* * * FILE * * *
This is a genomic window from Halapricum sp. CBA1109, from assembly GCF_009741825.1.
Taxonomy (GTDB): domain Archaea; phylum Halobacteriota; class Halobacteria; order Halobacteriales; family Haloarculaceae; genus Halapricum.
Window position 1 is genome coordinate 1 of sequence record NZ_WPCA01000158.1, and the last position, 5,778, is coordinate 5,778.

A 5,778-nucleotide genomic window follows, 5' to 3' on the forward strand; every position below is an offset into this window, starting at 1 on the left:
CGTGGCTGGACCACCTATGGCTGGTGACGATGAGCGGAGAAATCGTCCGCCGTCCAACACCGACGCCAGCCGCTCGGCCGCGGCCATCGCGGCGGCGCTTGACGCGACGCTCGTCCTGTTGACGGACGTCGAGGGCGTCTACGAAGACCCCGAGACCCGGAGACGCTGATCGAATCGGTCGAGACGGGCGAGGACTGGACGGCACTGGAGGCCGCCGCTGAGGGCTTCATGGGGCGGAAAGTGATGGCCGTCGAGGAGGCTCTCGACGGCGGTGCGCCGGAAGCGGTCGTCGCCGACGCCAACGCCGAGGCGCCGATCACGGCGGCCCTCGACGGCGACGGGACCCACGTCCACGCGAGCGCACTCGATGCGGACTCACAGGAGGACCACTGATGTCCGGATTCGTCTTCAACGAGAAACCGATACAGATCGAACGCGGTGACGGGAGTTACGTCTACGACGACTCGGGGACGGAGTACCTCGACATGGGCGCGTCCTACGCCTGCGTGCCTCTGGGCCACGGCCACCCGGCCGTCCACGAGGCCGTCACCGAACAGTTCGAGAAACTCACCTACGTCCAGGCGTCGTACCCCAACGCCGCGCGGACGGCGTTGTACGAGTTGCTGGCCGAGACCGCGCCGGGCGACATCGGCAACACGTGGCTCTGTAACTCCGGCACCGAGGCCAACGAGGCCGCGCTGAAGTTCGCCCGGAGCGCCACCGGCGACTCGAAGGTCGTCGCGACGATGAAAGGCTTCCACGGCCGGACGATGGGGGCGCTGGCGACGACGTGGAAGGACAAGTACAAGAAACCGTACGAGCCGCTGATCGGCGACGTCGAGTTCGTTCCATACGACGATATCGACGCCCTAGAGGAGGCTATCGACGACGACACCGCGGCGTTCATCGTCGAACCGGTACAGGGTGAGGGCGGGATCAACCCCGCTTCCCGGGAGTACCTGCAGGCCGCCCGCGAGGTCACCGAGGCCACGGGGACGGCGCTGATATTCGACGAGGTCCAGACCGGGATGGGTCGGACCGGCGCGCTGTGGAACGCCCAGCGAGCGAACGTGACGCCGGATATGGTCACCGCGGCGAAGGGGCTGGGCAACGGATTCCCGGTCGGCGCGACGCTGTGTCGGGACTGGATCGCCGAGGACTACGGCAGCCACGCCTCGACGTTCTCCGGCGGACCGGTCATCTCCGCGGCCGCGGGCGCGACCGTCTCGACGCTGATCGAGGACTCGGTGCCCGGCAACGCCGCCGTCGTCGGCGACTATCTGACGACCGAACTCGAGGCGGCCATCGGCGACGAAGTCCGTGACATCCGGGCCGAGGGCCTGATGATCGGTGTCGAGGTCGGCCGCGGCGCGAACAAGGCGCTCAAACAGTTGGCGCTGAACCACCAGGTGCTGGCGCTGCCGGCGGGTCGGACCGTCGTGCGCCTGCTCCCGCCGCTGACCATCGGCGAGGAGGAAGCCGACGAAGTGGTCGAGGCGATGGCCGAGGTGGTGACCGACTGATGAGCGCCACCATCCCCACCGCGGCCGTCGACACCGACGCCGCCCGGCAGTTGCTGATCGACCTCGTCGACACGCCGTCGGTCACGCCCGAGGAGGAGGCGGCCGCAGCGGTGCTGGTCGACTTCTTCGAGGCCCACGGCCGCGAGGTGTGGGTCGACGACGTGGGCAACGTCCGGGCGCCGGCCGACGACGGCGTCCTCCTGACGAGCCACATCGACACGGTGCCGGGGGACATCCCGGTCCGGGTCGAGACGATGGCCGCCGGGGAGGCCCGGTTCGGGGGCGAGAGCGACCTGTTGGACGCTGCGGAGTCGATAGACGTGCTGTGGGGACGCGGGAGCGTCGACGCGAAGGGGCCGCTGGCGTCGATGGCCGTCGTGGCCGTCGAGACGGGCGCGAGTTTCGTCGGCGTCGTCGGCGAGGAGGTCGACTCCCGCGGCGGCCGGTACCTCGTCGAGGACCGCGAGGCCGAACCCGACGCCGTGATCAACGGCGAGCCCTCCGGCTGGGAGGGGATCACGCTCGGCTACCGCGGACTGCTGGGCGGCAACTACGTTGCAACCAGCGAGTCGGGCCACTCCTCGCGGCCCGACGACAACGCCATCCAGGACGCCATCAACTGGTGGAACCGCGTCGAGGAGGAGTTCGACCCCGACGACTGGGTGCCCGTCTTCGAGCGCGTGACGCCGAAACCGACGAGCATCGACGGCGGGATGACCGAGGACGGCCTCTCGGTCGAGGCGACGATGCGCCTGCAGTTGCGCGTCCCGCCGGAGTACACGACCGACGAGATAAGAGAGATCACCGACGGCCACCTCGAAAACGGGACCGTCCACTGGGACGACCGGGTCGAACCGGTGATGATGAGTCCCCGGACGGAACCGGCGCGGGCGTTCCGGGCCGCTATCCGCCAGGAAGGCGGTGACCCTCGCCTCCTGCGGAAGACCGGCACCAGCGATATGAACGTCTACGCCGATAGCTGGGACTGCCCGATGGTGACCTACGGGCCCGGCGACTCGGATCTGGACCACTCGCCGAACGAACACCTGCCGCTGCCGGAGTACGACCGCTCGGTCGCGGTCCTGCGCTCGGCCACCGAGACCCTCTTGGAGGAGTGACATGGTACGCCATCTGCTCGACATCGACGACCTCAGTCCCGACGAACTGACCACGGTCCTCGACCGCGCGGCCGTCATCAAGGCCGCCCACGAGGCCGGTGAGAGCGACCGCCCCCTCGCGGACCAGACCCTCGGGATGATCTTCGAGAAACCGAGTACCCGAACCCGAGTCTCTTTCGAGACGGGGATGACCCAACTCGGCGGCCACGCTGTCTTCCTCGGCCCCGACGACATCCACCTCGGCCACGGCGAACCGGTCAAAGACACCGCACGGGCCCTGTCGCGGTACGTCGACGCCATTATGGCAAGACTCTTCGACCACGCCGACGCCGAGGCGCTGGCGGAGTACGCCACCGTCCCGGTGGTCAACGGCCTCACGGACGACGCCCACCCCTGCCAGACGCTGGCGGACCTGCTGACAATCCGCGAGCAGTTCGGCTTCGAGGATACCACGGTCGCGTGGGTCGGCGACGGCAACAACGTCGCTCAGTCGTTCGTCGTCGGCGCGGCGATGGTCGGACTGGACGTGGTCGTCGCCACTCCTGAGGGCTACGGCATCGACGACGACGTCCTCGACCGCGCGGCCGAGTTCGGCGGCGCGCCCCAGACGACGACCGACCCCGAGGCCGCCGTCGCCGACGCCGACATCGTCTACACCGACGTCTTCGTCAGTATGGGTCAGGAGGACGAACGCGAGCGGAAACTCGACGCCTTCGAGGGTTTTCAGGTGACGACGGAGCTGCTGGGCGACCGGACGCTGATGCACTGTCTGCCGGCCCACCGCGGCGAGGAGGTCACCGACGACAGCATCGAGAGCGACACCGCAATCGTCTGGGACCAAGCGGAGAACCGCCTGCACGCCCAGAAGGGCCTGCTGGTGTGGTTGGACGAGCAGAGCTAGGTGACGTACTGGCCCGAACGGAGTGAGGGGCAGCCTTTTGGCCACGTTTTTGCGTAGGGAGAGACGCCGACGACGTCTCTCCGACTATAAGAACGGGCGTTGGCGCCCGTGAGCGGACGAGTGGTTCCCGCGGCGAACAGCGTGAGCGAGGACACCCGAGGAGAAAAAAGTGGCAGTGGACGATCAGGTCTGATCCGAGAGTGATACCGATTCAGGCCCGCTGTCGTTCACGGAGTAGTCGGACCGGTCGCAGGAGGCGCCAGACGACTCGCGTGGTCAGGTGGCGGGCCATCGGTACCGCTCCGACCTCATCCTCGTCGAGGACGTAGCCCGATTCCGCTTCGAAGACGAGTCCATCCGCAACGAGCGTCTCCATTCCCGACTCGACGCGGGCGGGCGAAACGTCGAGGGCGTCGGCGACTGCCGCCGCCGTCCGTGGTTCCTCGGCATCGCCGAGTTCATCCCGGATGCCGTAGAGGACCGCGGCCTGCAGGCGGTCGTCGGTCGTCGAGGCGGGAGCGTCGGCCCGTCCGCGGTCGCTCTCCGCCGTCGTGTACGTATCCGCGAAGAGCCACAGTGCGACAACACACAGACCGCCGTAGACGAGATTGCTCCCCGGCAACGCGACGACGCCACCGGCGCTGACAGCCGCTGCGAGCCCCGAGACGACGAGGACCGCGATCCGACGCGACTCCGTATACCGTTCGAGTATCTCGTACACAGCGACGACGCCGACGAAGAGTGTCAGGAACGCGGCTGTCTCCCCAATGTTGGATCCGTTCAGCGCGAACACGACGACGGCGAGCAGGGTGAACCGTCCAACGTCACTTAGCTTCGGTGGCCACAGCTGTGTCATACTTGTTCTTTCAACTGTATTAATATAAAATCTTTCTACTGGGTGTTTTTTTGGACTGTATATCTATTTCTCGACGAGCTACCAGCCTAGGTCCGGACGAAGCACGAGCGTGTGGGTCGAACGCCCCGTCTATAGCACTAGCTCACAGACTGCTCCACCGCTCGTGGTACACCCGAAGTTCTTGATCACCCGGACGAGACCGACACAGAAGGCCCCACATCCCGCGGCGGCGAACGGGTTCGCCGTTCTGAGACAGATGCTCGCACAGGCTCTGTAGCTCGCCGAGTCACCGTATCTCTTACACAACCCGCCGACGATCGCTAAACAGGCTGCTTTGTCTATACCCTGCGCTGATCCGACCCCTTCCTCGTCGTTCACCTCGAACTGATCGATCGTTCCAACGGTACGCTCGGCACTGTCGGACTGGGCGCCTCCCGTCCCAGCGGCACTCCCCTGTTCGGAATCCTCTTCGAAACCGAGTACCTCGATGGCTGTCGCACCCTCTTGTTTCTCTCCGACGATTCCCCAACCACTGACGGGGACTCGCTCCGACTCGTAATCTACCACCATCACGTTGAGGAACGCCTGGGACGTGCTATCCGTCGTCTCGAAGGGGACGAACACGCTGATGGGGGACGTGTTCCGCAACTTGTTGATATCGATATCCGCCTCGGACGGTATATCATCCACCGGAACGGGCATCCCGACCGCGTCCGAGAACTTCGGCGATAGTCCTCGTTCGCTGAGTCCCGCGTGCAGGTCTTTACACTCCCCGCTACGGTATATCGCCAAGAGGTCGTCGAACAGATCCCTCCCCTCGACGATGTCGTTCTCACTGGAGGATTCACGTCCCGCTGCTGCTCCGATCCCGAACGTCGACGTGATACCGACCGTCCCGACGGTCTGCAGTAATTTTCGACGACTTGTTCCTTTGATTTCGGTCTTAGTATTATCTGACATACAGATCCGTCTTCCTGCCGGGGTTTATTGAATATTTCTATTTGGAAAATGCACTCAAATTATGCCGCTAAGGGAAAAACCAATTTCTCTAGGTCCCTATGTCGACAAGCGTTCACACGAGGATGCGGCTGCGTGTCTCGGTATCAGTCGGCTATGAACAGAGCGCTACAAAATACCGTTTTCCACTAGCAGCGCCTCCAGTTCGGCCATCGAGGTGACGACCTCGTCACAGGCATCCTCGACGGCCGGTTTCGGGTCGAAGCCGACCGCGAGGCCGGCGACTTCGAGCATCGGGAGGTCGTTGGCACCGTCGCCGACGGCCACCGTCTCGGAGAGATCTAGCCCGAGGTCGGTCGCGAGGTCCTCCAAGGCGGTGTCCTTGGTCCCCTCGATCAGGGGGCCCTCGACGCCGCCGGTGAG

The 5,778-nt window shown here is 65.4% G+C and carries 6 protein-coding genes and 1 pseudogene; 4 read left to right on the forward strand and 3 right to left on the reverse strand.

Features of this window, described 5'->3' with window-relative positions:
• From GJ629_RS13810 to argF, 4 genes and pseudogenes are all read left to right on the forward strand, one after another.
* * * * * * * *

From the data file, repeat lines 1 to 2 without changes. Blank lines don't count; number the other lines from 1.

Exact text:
This is a genomic window from Halapricum sp. CBA1109, from assembly GCF_009741825.1.
Taxonomy (GTDB): domain Archaea; phylum Halobacteriota; class Halobacteria; order Halobacteriales; family Haloarculaceae; genus Halapricum.